PALMERSTON NORTH, New Zealand (AP) — How do you stop a cow from burping?
It may sound like the start of a humorous riddle, but it’s the subject of extensive scientific investigation in New Zealand. And the answer could have profound effects on the health of the planet.
Specifically, the question is how do we stop cows, sheep and other farm animals from releasing so much methane, a gas that doesn’t last as long as carbon dioxide in the atmosphere but is at least 25 times more powerful when it comes to global warming.
Because cows cannot easily digest the grass they eat, they first ferment it in several compartments of the stomach, or rumen, a process that releases huge amounts of gas. Every time someone eats a beef burger or drinks a milkshake, there is an environmental cost.
New Zealand scientists are proposing surprising solutions that could drastically reduce these emissions. Among the most promising are selective breeding, genetically modified foods, methane inhibitors and a potential game-changer – a vaccine.
Nothing is off the table, from feeding the animals more algae to giving them a kombucha-style probiotic called “Kowbucha.” A British company has even developed a wearable harness for cows that oxidizes methane as it burps.
In New Zealand, research has taken on a new urgency. Because agriculture is the heart of the economy, about half of the country’s greenhouse gas emissions come from farms, compared to less than 10% in the United States. New Zealand’s 5 million people are outnumbered by 26 million sheep and 10 million cattle.
As part of an effort to become carbon neutral, the New Zealand government has pledged to reduce methane emissions from farm animals by up to 47% by 2050.
Last month, the government announced a plan start taxing farmers for animal burps, a world first that has angered many farmers. All parties hope they can take a break from science.
Much of the research takes place on a campus in Palmerston North, which some have jokingly called Gumboot Valley, in a nod to Silicon Valley.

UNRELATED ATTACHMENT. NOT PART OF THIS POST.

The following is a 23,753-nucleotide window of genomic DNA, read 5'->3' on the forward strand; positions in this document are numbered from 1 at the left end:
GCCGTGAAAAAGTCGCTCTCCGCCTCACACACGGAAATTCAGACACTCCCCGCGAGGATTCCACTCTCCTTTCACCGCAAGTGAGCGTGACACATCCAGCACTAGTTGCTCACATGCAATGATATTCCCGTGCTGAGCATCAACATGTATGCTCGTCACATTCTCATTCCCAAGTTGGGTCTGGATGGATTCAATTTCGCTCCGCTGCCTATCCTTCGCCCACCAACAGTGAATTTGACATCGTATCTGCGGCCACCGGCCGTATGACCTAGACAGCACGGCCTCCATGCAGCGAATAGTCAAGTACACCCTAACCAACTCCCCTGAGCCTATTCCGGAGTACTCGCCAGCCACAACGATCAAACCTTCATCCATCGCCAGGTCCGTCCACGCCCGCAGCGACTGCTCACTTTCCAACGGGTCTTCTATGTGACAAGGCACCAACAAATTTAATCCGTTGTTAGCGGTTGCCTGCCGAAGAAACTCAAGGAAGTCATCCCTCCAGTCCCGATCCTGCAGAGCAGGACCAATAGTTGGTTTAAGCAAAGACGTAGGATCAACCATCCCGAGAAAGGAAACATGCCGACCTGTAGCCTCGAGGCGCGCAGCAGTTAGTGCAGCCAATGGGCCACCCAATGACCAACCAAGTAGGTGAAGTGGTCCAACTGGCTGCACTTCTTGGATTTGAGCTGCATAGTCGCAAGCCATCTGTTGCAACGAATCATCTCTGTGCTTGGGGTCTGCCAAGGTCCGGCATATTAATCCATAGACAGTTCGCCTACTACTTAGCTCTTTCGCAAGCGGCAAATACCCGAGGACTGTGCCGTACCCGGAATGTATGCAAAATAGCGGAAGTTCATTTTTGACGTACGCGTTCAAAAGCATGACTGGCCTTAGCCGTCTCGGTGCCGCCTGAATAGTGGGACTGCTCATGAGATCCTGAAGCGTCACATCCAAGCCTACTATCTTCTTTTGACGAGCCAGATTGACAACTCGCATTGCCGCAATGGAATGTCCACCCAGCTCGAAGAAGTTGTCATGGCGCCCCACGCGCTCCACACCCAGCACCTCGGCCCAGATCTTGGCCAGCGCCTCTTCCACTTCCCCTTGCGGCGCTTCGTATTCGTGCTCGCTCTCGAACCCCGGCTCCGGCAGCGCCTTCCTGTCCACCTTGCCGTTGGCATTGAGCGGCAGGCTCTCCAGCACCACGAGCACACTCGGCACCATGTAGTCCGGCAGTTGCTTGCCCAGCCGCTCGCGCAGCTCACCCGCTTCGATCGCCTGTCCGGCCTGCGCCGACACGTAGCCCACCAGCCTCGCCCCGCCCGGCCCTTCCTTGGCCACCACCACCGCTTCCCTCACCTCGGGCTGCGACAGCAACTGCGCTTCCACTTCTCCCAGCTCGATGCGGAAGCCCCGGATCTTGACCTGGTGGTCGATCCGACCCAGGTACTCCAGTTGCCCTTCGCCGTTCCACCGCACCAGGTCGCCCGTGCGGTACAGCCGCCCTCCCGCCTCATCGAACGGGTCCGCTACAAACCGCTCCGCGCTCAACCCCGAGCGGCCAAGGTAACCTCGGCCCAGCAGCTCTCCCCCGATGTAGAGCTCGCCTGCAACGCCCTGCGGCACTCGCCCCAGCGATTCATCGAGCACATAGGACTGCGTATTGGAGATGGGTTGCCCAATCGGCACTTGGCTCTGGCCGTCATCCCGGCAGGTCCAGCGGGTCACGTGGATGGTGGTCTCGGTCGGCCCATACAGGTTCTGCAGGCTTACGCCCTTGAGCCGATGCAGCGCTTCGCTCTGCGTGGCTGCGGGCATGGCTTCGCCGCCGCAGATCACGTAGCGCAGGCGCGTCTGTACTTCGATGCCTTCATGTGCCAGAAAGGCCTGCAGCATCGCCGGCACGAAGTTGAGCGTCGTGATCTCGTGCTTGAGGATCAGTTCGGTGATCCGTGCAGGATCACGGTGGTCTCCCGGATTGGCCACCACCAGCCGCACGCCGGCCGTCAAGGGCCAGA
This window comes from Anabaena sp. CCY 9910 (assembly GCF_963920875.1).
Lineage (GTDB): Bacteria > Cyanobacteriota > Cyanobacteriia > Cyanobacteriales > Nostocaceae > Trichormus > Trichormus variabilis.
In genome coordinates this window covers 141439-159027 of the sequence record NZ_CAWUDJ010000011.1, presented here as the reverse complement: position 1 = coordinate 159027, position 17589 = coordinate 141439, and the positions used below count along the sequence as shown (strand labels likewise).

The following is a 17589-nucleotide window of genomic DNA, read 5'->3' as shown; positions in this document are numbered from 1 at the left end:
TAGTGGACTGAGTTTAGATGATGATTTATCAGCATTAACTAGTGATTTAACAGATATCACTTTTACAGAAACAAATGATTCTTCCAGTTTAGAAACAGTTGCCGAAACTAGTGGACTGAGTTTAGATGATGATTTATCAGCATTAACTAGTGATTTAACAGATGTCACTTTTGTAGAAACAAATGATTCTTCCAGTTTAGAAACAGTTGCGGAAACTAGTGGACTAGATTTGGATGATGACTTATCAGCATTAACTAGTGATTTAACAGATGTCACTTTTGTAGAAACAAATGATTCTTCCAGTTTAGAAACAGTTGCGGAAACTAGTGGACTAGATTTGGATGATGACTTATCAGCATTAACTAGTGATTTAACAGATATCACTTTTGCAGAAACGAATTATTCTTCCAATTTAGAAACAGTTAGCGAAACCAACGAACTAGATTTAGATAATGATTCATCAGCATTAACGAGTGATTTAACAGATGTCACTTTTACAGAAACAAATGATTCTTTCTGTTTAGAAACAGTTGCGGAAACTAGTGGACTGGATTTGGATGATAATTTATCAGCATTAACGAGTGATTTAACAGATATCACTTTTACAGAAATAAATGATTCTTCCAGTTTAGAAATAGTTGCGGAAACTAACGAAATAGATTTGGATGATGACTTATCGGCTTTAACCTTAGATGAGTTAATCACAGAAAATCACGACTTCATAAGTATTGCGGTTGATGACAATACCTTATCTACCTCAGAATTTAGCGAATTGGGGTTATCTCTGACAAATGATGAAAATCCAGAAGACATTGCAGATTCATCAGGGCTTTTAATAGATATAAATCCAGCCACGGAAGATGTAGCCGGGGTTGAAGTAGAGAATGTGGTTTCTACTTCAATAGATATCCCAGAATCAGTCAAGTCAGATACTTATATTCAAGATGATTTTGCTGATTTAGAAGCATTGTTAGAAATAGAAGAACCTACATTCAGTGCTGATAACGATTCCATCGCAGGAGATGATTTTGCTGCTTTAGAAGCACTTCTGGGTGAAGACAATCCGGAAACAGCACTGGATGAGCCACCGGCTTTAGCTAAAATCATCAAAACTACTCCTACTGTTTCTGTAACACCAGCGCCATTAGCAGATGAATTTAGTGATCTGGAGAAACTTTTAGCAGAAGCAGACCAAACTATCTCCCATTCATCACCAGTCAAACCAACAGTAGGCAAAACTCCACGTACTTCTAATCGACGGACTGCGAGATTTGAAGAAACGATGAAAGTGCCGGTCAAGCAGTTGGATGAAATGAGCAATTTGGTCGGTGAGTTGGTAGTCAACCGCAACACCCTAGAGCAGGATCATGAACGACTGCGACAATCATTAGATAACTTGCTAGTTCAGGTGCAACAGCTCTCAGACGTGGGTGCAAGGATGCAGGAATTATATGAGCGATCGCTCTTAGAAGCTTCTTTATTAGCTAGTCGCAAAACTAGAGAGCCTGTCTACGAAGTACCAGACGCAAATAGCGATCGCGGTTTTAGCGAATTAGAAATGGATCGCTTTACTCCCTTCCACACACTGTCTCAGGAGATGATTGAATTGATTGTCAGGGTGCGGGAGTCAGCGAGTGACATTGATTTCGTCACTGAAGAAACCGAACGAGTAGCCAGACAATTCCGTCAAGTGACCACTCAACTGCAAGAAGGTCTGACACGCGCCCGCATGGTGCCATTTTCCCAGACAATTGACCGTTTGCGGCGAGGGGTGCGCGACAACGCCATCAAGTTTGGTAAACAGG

“I don’t believe there is anywhere else that has the scale of ambition that New Zealand has in terms of the range of technologies studied in one place,” said Peter Janssen, principal scientist at AgResearch. , a government-owned company. which employs about 900 people.
At the base of the research, studies indicate that reducing methane need not harm animals or affect the quality of milk or meat. Janssen said the microbes that live in animals and produce methane appear to be opportunistic rather than integral to digestion.
He has been working on vaccine development for 15 years and has been intensively focused on it for five years. He said it has the potential to reduce the amount of methane released by cows by 30% or more.
“I definitely believe it’s going to work, because that’s the motivation to do it,” he said.
A vaccine would stimulate an animal’s immune system to produce antibodies, which would then reduce the production of the methane-producing microbes. One of the great advantages of a vaccine is that it probably only needs to be given once a year, or maybe even once in an animal’s lifetime.
Working similarly, inhibitors are compounds given to animals that directly attenuate methane microbes.
Inhibitors could also reduce methane by at least 30% and possibly as much as 90%, according to Janssen. The challenge is that the compounds must be safe for animal consumption and not pass through meat or milk to humans. Inhibitors must also be administered regularly.